" Not" operations can also be performed. That is, queries may not want to see certain types of articles. If you were looking for articles on Canada Geese, but did not want articles on the waterfowl counts, just cross the locations of "Goose, Canada" with those of "Waterfowl Counts NYS". There are 15 locations for the goose and 10 for the counts, so only 5 locations have to be looked up, or crossed with other terms.

Counties. Local birding is often county oriented. All articles that mention the location of their observations have been indexed for their counties. Of the 62 counties in New York State, 56 appear here as terms. Cross your particular county with any other term and you get site specific articles. For example, if you wanted an article on Cooper's Hawks in Westchester County, cross these two terms and get location 43:278, only one look-up.

Another feature of the indexing for counties is a quick glance to see where the action is. Note how Suffolk County dominates. Where does your county fit in? Regional Reports were not indexed for counties because they are built into the Region definitions.

NYSARC. The yearly reports of the New York State Avian Records Committee (NYSARC) are loaded with index terms, especially bird species and counties. However, users of The Kingbird indexes may either want NYSARC reports or they may not. Hardly ever, would they want both. To avoid having to cross "NYSARC reports" with other terms, locations for NYSARC reports are identified with a suffix "n". For example, "45:71n" is the location of the 1993 NYSARC report. For another example, of the 2 articles on Palm Warblers, 1 is a NYSARC report.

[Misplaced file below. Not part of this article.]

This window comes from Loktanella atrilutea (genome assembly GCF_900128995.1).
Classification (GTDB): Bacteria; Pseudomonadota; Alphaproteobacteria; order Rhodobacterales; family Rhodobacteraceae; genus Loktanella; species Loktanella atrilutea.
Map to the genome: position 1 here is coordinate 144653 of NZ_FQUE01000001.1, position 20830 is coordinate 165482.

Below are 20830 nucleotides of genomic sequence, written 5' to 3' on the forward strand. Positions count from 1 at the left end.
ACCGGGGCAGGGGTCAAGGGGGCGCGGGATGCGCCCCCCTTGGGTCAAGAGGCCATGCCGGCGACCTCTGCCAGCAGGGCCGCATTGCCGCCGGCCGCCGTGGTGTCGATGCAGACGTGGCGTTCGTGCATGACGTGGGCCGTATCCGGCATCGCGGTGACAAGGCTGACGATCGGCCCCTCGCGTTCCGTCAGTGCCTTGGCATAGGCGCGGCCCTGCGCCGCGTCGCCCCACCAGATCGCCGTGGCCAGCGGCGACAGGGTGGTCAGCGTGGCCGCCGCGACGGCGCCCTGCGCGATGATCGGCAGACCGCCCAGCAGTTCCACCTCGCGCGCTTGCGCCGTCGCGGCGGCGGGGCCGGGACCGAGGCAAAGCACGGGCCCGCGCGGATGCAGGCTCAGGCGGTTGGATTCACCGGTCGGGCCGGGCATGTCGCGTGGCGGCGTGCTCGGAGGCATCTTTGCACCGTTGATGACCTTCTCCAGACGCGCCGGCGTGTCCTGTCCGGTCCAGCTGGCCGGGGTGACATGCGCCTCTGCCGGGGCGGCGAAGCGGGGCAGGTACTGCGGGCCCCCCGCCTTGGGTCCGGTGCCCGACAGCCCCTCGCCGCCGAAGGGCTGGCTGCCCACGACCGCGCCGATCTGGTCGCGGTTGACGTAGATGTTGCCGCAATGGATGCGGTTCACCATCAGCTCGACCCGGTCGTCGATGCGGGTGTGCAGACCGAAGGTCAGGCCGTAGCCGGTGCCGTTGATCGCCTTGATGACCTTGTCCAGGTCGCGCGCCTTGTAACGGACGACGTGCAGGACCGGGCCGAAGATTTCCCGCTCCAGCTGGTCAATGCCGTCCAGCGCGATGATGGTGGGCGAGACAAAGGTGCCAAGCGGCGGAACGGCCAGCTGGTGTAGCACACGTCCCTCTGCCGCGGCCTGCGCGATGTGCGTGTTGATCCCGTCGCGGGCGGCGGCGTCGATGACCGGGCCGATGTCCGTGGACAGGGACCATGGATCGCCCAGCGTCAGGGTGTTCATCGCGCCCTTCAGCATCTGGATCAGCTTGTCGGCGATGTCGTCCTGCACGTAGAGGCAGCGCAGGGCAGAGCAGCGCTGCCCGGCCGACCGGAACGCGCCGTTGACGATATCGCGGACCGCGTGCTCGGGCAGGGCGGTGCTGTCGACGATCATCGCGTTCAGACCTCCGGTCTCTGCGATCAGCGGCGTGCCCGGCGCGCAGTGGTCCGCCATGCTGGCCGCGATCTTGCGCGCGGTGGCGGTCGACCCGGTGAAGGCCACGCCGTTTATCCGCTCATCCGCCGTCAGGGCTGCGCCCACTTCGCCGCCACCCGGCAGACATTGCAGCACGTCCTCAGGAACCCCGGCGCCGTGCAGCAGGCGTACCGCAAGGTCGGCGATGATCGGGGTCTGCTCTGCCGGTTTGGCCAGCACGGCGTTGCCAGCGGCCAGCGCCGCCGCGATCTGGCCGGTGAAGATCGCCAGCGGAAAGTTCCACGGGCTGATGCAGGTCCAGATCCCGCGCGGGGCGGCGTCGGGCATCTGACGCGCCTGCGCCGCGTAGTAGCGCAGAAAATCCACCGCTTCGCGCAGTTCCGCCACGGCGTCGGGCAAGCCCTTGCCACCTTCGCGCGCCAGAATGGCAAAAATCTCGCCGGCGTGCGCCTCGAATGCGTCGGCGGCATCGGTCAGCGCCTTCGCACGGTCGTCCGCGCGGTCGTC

Articles. Articles were indexed in depth. That is, they were read and concepts, not mere words, were indexed. For example, the article located at 43:197 is titled, " Northern Rough-winged Swallow nests in unused Purple Martin house". The article was indexed for the swallow, not the martin, because the word "martin" was just the style of bird house, not the bird. A researcher wanting articles on the Purple Martin would not want this article.

Not every species of bird mentioned in an article is indexed. For if it were, the index would be too unwieldy and users would reject many of the articles they had to look up.

This concept can be illustrated using movie advertising. Movies have stars, supporting actors, and bit players. The marquee in front of a theater proclaims the stars. The posters list the stars and the supporting actors, the stars in much bigger type. To get the bit players, you have to watch the credits on the movie itself. When indexers confront an article, they always index for the stars, often for some of the supporting cast, and usually not for the bit players, unless there is a compelling reason.

An article on birds is like a movie. It has species which play starring roles. In a well crafted article, these star species appear in the title. Species in supporting cast roles may appear in the abstract, or in photos, or in tables, or be mentioned in a way that conveys information about them.

Surveys, NYSARC reports, and the annual Waterfowl Counts are peculiar in that each species mentioned is a star and is indexed.

Regional Reports. Each issue of The Kingbird carries 10 Regional Reports. In one year there are 4 issues carrying 40 reports. The decade presents us with 400 reports. Each report carries at least 100 species, some over 200. If every species in every Regional Report were indexed, at least 40,000 locations would appear in this index, making it look like a big city phone book. Nice to have, perhaps, but costing a fortune to publish. And, making it a nuisance to use.